The Mystery of Marriage

The Mystery of Marriage: The Two Trees in the Garden of Eden

The fact that a good marriage is dependent on the abandonment of egocentricity is alluded to in the passage immediately preceding the description of the creation of woman (Genesis 2:9,16-18):

And G-d made grow out of the ground
every tree pleasant to sight and good to eat,
and the tree of life in the midst of the garden,
and the tree of knowledge of good and evil….
And G-d commanded Adam, saying:
You may eat from all the trees of the garden,
But do not eat from the tree of knowledge of good and evil,
for on the day on which you eat of it you shall surely die.
And G-d said: It is not good for man to be alone;
I shall make him a helpmate.

Evil takes root in man when he focuses on himself and his own desires rather than on G-d and His desires (or, on a deeper level, when he considers himself independent or separate from G-d). When so oriented, he evaluates all experience only in terms of his own subjective sense of good.

In Kabbalah and Chassidut, it is explained that good tainted by selfishness is represented by the tree of knowledge of good and evil, while true, unadulterated good is represented by the tree of life. By commanding Adam not to eat the fruit of the tree of knowledge of good and evil, G-d was warning him not to mix good and evil by choosing the path of self-centeredness and self-orientation.

Eating the forbidden fruit caused man's psyche to become overtly self-conscious and egocentric. His sensation of good is no longer pure and Divine but a mixture of good and evil; he considers something good only if it is self-gratifying. If this attitude is left unrectified, the evil will eventually swallow up the good, as in Pharaoh's dreams (Genesis 41:1-7); one's appreciation for good–and even belief that anything can truly be good–will evaporate. This in turn will engender a feeling of bitterness toward life as one comes to blame others for life's disappointments and suffering. Having thus placed the cause of his suffering outside his sphere of influence, a person views himself as a helpless victim of circumstance and malevolence.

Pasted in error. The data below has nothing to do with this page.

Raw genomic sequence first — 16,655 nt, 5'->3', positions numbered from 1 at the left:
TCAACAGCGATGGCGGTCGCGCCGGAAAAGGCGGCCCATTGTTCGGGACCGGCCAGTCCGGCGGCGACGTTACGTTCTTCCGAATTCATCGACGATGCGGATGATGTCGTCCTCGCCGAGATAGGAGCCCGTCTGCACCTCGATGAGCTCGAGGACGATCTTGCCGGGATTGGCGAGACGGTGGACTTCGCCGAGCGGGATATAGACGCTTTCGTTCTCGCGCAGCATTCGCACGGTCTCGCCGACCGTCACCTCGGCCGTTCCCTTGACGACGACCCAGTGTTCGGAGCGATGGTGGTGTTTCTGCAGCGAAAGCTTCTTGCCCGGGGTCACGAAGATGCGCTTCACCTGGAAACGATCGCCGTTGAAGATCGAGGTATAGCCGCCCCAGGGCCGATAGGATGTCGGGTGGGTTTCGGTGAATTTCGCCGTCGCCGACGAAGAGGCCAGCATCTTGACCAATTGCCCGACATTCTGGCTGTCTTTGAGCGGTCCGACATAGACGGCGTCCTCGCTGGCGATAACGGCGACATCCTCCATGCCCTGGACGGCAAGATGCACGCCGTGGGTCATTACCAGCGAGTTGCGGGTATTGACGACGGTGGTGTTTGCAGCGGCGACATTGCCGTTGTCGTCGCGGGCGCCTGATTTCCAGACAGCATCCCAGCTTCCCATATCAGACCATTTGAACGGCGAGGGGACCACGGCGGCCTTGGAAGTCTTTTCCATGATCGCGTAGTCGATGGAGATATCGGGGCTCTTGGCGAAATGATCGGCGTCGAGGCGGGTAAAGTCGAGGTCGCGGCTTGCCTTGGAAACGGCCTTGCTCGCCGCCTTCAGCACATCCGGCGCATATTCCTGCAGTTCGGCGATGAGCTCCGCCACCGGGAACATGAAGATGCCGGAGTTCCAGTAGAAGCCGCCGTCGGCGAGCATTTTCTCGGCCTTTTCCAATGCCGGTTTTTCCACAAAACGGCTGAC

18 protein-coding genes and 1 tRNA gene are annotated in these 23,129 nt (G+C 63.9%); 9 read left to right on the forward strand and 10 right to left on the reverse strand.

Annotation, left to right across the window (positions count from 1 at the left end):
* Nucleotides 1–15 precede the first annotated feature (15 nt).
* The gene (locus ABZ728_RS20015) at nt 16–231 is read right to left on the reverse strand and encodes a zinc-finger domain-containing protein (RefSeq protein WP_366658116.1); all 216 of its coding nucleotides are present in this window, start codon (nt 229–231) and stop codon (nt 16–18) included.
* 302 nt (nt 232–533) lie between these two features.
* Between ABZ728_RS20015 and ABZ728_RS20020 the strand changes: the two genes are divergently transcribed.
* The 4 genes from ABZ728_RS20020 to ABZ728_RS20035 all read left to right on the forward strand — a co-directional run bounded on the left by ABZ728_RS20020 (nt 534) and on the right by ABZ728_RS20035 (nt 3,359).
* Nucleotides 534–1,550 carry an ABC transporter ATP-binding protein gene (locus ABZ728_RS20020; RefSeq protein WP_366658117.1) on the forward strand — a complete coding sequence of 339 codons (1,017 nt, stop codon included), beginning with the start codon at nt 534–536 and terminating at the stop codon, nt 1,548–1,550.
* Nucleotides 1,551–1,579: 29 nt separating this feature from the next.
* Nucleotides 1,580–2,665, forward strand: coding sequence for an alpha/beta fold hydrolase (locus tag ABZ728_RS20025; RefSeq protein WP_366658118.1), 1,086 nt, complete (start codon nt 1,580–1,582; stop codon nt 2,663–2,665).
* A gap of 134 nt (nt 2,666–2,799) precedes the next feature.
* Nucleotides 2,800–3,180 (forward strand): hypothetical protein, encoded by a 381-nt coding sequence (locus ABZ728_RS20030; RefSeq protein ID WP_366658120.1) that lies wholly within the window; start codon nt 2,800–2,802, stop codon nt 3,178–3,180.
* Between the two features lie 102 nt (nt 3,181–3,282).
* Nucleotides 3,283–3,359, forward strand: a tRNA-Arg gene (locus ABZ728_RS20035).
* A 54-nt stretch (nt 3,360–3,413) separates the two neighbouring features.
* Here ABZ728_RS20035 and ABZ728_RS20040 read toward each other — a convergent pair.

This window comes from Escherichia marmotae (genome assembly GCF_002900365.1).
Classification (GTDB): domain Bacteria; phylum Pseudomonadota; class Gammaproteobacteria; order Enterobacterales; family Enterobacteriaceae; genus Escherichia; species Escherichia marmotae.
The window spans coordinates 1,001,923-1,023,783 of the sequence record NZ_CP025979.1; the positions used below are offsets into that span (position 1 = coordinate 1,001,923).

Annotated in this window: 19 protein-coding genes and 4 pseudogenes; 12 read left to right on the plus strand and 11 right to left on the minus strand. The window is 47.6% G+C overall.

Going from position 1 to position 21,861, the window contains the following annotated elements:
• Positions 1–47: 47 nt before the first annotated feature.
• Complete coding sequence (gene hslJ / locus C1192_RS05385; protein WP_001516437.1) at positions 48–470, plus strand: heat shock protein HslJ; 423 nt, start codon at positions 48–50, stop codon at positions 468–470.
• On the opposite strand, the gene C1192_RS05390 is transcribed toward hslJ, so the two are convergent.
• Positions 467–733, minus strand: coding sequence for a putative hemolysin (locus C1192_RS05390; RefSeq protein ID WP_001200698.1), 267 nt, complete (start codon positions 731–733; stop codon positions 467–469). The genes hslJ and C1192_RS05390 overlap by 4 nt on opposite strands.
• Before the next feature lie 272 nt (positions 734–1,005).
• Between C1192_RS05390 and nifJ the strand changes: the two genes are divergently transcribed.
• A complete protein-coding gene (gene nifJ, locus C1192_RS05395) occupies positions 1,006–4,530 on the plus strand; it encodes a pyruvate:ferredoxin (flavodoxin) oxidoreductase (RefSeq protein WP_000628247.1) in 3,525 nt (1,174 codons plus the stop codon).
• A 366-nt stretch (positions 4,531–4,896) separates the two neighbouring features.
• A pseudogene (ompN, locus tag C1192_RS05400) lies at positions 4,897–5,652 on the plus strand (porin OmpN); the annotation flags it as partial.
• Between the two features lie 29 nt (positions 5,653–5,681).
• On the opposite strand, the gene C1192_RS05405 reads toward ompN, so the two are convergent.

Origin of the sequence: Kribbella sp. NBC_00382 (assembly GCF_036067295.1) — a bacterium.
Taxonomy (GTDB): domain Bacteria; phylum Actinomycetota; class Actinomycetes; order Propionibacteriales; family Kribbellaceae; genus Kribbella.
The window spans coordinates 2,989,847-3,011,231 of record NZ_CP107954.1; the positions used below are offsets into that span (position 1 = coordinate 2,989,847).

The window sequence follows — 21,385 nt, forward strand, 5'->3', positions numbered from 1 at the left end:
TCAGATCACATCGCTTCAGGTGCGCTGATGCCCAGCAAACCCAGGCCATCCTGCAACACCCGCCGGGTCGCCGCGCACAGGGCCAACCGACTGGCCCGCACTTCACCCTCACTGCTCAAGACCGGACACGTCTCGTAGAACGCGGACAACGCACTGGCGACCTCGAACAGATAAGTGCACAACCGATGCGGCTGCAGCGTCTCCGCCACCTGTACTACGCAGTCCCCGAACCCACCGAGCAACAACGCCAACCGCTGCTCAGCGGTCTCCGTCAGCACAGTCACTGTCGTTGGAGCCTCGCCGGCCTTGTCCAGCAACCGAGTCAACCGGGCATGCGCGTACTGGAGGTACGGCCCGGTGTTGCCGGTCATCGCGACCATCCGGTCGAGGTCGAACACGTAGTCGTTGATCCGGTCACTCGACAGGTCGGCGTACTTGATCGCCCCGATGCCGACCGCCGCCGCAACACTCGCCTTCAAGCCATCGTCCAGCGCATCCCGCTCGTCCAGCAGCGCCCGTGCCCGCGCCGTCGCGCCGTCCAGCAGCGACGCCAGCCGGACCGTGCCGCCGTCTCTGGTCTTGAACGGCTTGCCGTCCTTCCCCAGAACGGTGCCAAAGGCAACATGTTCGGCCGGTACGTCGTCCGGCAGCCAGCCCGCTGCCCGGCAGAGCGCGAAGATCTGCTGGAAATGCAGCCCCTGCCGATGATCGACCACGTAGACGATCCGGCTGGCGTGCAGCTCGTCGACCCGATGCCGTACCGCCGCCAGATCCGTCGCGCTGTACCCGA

The two states of consciousness symbolized by the two trees are primarily expressed in the way man relates to woman. In forbidding Adam to eat the fruit of the tree of knowledge of good and evil, G-d was teaching him how to relate to his soon-to-be-created wife: "Do not mix egocentric lust and desire for self-gratification with the experience of true, unadulterated good."

In the entire narrative of creation, the creation of woman is the only creative act described as righting an inferior situation. Furthermore, the previous situation is not described simply as "bad," but as "not good," implying that the preceding state appeared to be good, but really was not. In order to achieve the truly good state, G-d had to create woman.

In this context, "not good" is the incorporation into man's psyche of relative, apparent good. This apparent good is man's existential state of being alone, i.e., egocentric and solely concerned with himself.

A husband with this orientation is feeding on the tree of knowledge of good and evil. Unless he reorients himself to true life and goodness, "on the day that you eat of it you shall surely die," that is, he will eventually say: "I find woman bitterer than death."

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